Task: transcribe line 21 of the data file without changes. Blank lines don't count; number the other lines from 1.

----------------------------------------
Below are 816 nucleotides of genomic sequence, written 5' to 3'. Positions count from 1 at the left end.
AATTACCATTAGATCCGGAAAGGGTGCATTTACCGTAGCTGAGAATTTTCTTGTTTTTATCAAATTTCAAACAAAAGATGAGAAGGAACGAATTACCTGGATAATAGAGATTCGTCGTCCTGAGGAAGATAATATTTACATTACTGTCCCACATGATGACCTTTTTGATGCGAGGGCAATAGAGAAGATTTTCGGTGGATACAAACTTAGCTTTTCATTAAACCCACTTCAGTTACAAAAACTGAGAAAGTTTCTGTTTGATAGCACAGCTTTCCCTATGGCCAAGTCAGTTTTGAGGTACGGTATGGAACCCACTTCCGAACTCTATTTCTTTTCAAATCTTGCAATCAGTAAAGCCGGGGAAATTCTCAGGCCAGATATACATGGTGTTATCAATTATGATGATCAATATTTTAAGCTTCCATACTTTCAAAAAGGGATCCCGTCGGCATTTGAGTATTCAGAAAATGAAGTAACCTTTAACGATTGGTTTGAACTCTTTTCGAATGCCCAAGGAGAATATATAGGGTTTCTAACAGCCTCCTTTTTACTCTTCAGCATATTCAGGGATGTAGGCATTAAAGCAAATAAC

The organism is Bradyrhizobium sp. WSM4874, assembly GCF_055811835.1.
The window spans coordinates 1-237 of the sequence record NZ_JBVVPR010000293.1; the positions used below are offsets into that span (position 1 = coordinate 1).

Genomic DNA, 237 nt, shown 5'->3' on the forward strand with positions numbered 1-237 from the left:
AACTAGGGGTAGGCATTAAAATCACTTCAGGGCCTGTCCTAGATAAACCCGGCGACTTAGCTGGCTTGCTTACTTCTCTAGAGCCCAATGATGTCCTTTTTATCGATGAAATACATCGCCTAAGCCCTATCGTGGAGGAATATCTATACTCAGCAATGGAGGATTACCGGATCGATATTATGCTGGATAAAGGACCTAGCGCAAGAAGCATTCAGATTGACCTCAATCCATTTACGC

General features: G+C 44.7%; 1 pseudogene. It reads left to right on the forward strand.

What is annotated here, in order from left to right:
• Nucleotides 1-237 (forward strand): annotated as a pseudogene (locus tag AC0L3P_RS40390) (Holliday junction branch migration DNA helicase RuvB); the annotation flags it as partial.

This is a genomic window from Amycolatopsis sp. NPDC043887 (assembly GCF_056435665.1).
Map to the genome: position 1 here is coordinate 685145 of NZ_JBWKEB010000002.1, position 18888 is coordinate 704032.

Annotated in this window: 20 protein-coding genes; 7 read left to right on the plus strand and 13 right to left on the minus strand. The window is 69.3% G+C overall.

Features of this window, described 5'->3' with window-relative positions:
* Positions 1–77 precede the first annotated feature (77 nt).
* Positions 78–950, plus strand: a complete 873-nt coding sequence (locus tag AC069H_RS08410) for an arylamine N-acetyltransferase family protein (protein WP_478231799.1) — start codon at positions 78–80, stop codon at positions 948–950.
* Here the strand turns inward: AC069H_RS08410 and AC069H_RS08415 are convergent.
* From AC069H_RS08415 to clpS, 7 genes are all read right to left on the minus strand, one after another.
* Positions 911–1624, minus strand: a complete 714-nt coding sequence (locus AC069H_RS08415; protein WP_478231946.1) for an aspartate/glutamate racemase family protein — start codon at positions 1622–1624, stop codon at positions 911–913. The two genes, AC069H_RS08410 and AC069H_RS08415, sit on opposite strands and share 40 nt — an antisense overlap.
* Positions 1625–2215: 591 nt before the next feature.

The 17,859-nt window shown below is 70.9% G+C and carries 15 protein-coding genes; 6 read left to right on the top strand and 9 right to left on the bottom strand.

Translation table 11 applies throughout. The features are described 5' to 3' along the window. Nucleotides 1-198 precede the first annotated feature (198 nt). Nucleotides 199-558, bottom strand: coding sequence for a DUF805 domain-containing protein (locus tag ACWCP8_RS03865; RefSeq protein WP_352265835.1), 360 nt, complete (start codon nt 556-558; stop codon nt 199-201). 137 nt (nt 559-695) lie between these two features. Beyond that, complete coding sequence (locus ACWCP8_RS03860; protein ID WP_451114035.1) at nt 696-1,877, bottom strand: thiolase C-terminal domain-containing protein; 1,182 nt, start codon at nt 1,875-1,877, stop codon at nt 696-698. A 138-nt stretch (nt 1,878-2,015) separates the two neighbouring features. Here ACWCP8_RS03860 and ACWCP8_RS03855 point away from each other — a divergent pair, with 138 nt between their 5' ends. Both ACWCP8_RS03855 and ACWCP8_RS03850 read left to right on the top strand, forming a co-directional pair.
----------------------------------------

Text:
Translation table 11 applies throughout. The features are described 5' to 3' along the window. Nucleotides 1-198 precede the first annotated feature (198 nt). Nucleotides 199-558, bottom strand: coding sequence for a DUF805 domain-containing protein (locus tag ACWCP8_RS03865; RefSeq protein WP_352265835.1), 360 nt, complete (start codon nt 556-558; stop codon nt 199-201). 137 nt (nt 559-695) lie between these two features. Beyond that, complete coding sequence (locus ACWCP8_RS03860; protein ID WP_451114035.1) at nt 696-1,877, bottom strand: thiolase C-terminal domain-containing protein; 1,182 nt, start codon at nt 1,875-1,877, stop codon at nt 696-698. A 138-nt stretch (nt 1,878-2,015) separates the two neighbouring features. Here ACWCP8_RS03860 and ACWCP8_RS03855 point away from each other — a divergent pair, with 138 nt between their 5' ends. Both ACWCP8_RS03855 and ACWCP8_RS03850 read left to right on the top strand, forming a co-directional pair.